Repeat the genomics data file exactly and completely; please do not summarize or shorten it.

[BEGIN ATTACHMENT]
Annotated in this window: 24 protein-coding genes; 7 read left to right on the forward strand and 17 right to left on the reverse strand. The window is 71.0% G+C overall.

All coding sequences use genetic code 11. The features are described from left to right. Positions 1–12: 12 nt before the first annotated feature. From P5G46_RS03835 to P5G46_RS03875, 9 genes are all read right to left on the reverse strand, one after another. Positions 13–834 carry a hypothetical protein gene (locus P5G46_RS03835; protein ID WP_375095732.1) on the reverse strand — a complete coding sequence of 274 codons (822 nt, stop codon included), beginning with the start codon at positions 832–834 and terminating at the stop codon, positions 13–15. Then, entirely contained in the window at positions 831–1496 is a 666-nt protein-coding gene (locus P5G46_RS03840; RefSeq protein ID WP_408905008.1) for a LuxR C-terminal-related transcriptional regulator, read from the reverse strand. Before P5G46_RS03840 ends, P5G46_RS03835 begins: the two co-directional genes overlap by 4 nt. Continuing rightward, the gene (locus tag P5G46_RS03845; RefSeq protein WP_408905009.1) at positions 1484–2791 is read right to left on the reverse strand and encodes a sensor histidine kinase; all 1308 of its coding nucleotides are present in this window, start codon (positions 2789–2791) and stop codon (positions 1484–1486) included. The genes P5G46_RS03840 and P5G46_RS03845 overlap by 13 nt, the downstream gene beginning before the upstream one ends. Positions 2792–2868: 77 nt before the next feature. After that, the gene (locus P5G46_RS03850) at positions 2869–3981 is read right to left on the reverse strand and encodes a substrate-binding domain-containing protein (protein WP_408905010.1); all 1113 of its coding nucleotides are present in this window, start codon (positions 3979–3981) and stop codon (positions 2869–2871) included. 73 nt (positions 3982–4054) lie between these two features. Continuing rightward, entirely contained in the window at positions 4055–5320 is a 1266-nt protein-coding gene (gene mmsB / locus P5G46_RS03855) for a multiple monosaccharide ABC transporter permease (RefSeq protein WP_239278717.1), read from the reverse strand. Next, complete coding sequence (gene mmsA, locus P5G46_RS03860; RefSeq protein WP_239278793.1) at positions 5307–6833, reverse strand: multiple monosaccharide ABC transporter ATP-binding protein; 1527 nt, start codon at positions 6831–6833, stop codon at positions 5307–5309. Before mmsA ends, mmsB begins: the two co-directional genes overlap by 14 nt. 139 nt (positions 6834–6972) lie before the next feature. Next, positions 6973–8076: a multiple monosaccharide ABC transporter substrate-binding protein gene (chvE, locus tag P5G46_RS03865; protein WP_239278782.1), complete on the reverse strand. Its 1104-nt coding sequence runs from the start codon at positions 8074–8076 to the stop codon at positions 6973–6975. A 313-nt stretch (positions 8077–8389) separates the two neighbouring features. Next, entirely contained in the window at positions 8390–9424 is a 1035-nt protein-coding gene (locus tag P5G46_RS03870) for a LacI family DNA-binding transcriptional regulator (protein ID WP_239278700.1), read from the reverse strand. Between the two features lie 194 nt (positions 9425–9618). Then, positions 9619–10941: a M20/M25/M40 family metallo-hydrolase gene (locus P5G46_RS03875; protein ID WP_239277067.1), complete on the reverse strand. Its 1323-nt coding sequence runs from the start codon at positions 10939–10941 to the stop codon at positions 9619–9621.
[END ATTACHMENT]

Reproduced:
Annotated in this window: 24 protein-coding genes; 7 read left to right on the forward strand and 17 right to left on the reverse strand. The window is 71.0% G+C overall.

All coding sequences use genetic code 11. The features are described from left to right. Positions 1–12: 12 nt before the first annotated feature. From P5G46_RS03835 to P5G46_RS03875, 9 genes are all read right to left on the reverse strand, one after another. Positions 13–834 carry a hypothetical protein gene (locus P5G46_RS03835; protein ID WP_375095732.1) on the reverse strand — a complete coding sequence of 274 codons (822 nt, stop codon included), beginning with the start codon at positions 832–834 and terminating at the stop codon, positions 13–15. Then, entirely contained in the window at positions 831–1496 is a 666-nt protein-coding gene (locus P5G46_RS03840; RefSeq protein ID WP_408905008.1) for a LuxR C-terminal-related transcriptional regulator, read from the reverse strand. Before P5G46_RS03840 ends, P5G46_RS03835 begins: the two co-directional genes overlap by 4 nt. Continuing rightward, the gene (locus tag P5G46_RS03845; RefSeq protein WP_408905009.1) at positions 1484–2791 is read right to left on the reverse strand and encodes a sensor histidine kinase; all 1308 of its coding nucleotides are present in this window, start codon (positions 2789–2791) and stop codon (positions 1484–1486) included. The genes P5G46_RS03840 and P5G46_RS03845 overlap by 13 nt, the downstream gene beginning before the upstream one ends. Positions 2792–2868: 77 nt before the next feature. After that, the gene (locus P5G46_RS03850) at positions 2869–3981 is read right to left on the reverse strand and encodes a substrate-binding domain-containing protein (protein WP_408905010.1); all 1113 of its coding nucleotides are present in this window, start codon (positions 3979–3981) and stop codon (positions 2869–2871) included. 73 nt (positions 3982–4054) lie between these two features. Continuing rightward, entirely contained in the window at positions 4055–5320 is a 1266-nt protein-coding gene (gene mmsB / locus P5G46_RS03855) for a multiple monosaccharide ABC transporter permease (RefSeq protein WP_239278717.1), read from the reverse strand. Next, complete coding sequence (gene mmsA, locus P5G46_RS03860; RefSeq protein WP_239278793.1) at positions 5307–6833, reverse strand: multiple monosaccharide ABC transporter ATP-binding protein; 1527 nt, start codon at positions 6831–6833, stop codon at positions 5307–5309. Before mmsA ends, mmsB begins: the two co-directional genes overlap by 14 nt. 139 nt (positions 6834–6972) lie before the next feature. Next, positions 6973–8076: a multiple monosaccharide ABC transporter substrate-binding protein gene (chvE, locus tag P5G46_RS03865; protein WP_239278782.1), complete on the reverse strand. Its 1104-nt coding sequence runs from the start codon at positions 8074–8076 to the stop codon at positions 6973–6975. A 313-nt stretch (positions 8077–8389) separates the two neighbouring features. Next, entirely contained in the window at positions 8390–9424 is a 1035-nt protein-coding gene (locus tag P5G46_RS03870) for a LacI family DNA-binding transcriptional regulator (protein ID WP_239278700.1), read from the reverse strand. Between the two features lie 194 nt (positions 9425–9618). Then, positions 9619–10941: a M20/M25/M40 family metallo-hydrolase gene (locus P5G46_RS03875; protein ID WP_239277067.1), complete on the reverse strand. Its 1323-nt coding sequence runs from the start codon at positions 10939–10941 to the stop codon at positions 9619–9621.